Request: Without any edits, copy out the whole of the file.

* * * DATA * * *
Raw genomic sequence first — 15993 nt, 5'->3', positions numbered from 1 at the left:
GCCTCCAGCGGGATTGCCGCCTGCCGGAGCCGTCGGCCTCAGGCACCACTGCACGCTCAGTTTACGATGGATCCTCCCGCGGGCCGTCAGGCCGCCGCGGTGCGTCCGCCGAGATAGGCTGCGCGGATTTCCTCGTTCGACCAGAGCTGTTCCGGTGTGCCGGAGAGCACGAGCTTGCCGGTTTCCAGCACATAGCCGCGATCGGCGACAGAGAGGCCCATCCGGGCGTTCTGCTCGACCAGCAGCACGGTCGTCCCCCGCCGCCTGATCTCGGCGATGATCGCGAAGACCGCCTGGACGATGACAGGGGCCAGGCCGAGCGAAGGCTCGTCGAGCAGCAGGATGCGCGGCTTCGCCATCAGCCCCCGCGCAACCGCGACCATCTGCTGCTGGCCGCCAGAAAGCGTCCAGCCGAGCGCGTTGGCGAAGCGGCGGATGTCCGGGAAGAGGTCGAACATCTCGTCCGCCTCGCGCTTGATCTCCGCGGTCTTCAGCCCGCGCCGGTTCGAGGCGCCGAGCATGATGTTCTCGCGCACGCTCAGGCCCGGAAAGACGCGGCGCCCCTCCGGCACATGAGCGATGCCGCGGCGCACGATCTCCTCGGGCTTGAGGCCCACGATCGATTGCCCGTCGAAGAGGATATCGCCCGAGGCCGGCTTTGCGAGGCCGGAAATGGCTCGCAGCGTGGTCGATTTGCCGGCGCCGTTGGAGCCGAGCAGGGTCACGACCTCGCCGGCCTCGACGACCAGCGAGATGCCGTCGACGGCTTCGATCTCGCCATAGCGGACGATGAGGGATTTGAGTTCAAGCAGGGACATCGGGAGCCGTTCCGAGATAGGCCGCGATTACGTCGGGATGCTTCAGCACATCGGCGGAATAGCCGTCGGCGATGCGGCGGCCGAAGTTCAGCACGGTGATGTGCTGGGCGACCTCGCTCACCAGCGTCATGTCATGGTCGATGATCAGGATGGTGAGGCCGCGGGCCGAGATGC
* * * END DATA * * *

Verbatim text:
Raw genomic sequence first — 15993 nt, 5'->3', positions numbered from 1 at the left:
GCCTCCAGCGGGATTGCCGCCTGCCGGAGCCGTCGGCCTCAGGCACCACTGCACGCTCAGTTTACGATGGATCCTCCCGCGGGCCGTCAGGCCGCCGCGGTGCGTCCGCCGAGATAGGCTGCGCGGATTTCCTCGTTCGACCAGAGCTGTTCCGGTGTGCCGGAGAGCACGAGCTTGCCGGTTTCCAGCACATAGCCGCGATCGGCGACAGAGAGGCCCATCCGGGCGTTCTGCTCGACCAGCAGCACGGTCGTCCCCCGCCGCCTGATCTCGGCGATGATCGCGAAGACCGCCTGGACGATGACAGGGGCCAGGCCGAGCGAAGGCTCGTCGAGCAGCAGGATGCGCGGCTTCGCCATCAGCCCCCGCGCAACCGCGACCATCTGCTGCTGGCCGCCAGAAAGCGTCCAGCCGAGCGCGTTGGCGAAGCGGCGGATGTCCGGGAAGAGGTCGAACATCTCGTCCGCCTCGCGCTTGATCTCCGCGGTCTTCAGCCCGCGCCGGTTCGAGGCGCCGAGCATGATGTTCTCGCGCACGCTCAGGCCCGGAAAGACGCGGCGCCCCTCCGGCACATGAGCGATGCCGCGGCGCACGATCTCCTCGGGCTTGAGGCCCACGATCGATTGCCCGTCGAAGAGGATATCGCCCGAGGCCGGCTTTGCGAGGCCGGAAATGGCTCGCAGCGTGGTCGATTTGCCGGCGCCGTTGGAGCCGAGCAGGGTCACGACCTCGCCGGCCTCGACGACCAGCGAGATGCCGTCGACGGCTTCGATCTCGCCATAGCGGACGATGAGGGATTTGAGTTCAAGCAGGGACATCGGGAGCCGTTCCGAGATAGGCCGCGATTACGTCGGGATGCTTCAGCACATCGGCGGAATAGCCGTCGGCGATGCGGCGGCCGAAGTTCAGCACGGTGATGTGCTGGGCGACCTCGCTCACCAGCGTCATGTCATGGTCGATGATCAGGATGGTGAGGCCGCGGGCCGAGATGC